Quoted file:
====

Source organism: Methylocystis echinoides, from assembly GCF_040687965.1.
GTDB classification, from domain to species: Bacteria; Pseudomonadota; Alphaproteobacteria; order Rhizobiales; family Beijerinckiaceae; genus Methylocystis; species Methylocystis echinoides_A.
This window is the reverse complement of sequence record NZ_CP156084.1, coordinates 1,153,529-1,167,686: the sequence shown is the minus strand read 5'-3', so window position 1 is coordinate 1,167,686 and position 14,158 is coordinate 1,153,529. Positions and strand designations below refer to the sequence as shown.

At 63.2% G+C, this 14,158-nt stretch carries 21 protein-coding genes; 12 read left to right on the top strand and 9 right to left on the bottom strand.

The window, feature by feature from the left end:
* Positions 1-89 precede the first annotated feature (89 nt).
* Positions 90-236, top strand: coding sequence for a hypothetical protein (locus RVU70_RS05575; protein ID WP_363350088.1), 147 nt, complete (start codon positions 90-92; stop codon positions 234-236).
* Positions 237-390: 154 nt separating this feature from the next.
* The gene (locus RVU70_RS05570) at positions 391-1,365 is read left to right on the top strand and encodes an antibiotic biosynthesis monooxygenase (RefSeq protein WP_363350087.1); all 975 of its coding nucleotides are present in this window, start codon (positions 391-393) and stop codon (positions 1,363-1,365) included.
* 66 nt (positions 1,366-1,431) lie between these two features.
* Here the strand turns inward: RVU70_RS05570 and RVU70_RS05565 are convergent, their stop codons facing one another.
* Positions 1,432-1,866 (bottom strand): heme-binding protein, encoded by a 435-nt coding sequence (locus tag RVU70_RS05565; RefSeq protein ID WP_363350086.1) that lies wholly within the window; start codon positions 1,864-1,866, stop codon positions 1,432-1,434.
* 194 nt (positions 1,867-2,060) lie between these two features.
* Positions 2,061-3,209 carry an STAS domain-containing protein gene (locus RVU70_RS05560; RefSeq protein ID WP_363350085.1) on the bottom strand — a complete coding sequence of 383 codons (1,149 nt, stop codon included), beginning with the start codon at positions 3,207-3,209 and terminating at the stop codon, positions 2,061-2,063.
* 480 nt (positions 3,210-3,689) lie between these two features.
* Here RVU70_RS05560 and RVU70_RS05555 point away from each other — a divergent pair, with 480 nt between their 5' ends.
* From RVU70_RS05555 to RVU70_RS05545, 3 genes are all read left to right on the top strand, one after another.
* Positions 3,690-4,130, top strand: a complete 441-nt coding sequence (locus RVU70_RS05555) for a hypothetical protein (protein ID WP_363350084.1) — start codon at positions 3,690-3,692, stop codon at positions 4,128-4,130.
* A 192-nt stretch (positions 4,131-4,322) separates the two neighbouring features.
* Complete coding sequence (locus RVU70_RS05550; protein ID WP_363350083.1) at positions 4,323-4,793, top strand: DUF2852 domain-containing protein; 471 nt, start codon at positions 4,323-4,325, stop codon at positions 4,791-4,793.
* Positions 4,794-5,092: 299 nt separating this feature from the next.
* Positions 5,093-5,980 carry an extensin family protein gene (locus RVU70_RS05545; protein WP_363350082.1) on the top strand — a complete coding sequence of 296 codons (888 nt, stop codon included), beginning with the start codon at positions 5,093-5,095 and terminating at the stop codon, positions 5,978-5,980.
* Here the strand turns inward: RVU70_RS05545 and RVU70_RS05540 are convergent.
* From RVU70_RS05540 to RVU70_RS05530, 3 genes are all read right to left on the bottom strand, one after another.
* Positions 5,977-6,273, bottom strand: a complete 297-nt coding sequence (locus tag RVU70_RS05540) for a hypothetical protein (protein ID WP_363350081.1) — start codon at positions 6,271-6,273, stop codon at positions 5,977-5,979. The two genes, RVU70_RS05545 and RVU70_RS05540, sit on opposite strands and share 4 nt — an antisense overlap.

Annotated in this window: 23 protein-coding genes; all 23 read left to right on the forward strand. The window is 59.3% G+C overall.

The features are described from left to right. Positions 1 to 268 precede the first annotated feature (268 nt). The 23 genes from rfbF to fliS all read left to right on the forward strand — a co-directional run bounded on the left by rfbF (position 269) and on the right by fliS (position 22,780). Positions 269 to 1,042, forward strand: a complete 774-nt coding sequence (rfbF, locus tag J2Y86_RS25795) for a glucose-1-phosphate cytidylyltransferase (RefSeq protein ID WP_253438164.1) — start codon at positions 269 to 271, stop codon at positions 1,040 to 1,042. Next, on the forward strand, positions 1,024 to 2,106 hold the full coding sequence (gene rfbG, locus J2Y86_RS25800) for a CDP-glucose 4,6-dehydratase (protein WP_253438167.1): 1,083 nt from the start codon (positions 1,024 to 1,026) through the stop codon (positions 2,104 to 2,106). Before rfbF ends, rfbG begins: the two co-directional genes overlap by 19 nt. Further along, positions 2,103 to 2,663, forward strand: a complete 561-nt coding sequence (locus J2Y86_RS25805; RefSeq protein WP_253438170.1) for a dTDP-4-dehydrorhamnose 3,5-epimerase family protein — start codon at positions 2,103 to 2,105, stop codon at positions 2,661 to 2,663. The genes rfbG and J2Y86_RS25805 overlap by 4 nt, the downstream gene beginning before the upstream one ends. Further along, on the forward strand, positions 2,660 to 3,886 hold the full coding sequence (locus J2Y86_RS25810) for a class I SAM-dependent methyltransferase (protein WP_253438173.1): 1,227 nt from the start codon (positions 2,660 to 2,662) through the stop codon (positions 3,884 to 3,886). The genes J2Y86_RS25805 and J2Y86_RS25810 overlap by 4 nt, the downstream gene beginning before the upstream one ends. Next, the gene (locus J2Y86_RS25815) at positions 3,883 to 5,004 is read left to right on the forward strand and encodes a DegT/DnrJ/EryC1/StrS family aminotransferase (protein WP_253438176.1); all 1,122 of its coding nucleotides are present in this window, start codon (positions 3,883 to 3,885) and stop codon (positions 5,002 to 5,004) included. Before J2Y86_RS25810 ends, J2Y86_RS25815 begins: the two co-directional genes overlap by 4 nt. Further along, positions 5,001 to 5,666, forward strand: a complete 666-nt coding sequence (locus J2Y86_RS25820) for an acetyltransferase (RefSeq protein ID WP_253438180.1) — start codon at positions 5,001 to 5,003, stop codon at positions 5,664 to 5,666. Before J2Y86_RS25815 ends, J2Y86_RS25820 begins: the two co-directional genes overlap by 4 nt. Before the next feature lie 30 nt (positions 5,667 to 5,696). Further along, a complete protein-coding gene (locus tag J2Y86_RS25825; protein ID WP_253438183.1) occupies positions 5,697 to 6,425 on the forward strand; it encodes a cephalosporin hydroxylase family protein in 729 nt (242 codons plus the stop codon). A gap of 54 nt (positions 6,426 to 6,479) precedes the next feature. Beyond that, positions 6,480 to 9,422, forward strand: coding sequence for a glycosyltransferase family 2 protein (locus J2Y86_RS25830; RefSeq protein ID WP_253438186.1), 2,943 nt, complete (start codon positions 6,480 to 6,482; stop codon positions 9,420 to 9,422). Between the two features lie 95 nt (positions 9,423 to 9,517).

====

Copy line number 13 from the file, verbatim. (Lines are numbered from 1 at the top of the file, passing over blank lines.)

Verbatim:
* 194 nt (positions 1,867-2,060) lie between these two features.